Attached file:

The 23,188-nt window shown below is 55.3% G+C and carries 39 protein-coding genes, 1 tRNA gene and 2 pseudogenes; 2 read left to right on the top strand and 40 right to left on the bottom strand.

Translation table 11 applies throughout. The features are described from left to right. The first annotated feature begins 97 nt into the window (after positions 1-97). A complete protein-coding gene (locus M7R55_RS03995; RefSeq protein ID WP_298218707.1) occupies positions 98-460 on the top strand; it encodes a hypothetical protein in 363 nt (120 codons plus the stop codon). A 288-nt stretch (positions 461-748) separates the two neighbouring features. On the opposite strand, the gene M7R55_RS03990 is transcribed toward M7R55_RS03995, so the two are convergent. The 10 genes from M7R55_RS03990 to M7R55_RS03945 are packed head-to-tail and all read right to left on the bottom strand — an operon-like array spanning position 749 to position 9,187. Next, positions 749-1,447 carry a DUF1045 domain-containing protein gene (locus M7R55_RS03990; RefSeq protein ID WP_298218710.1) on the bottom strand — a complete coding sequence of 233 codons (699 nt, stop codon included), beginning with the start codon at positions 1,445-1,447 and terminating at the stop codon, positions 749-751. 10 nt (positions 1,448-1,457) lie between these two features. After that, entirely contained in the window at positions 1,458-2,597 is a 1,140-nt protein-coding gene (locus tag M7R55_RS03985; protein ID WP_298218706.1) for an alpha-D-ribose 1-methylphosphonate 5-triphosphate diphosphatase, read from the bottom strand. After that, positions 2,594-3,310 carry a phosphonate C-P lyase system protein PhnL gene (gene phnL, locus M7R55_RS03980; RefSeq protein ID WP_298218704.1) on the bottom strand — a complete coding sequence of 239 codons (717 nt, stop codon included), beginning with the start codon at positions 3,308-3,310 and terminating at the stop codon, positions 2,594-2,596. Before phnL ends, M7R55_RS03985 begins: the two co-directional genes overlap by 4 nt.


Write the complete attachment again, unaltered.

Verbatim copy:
The 23,188-nt window shown below is 55.3% G+C and carries 39 protein-coding genes, 1 tRNA gene and 2 pseudogenes; 2 read left to right on the top strand and 40 right to left on the bottom strand.

Translation table 11 applies throughout. The features are described from left to right. The first annotated feature begins 97 nt into the window (after positions 1-97). A complete protein-coding gene (locus M7R55_RS03995; RefSeq protein ID WP_298218707.1) occupies positions 98-460 on the top strand; it encodes a hypothetical protein in 363 nt (120 codons plus the stop codon). A 288-nt stretch (positions 461-748) separates the two neighbouring features. On the opposite strand, the gene M7R55_RS03990 is transcribed toward M7R55_RS03995, so the two are convergent. The 10 genes from M7R55_RS03990 to M7R55_RS03945 are packed head-to-tail and all read right to left on the bottom strand — an operon-like array spanning position 749 to position 9,187. Next, positions 749-1,447 carry a DUF1045 domain-containing protein gene (locus M7R55_RS03990; RefSeq protein ID WP_298218710.1) on the bottom strand — a complete coding sequence of 233 codons (699 nt, stop codon included), beginning with the start codon at positions 1,445-1,447 and terminating at the stop codon, positions 749-751. 10 nt (positions 1,448-1,457) lie between these two features. After that, entirely contained in the window at positions 1,458-2,597 is a 1,140-nt protein-coding gene (locus tag M7R55_RS03985; protein ID WP_298218706.1) for an alpha-D-ribose 1-methylphosphonate 5-triphosphate diphosphatase, read from the bottom strand. After that, positions 2,594-3,310 carry a phosphonate C-P lyase system protein PhnL gene (gene phnL, locus M7R55_RS03980; RefSeq protein ID WP_298218704.1) on the bottom strand — a complete coding sequence of 239 codons (717 nt, stop codon included), beginning with the start codon at positions 3,308-3,310 and terminating at the stop codon, positions 2,594-2,596. Before phnL ends, M7R55_RS03985 begins: the two co-directional genes overlap by 4 nt.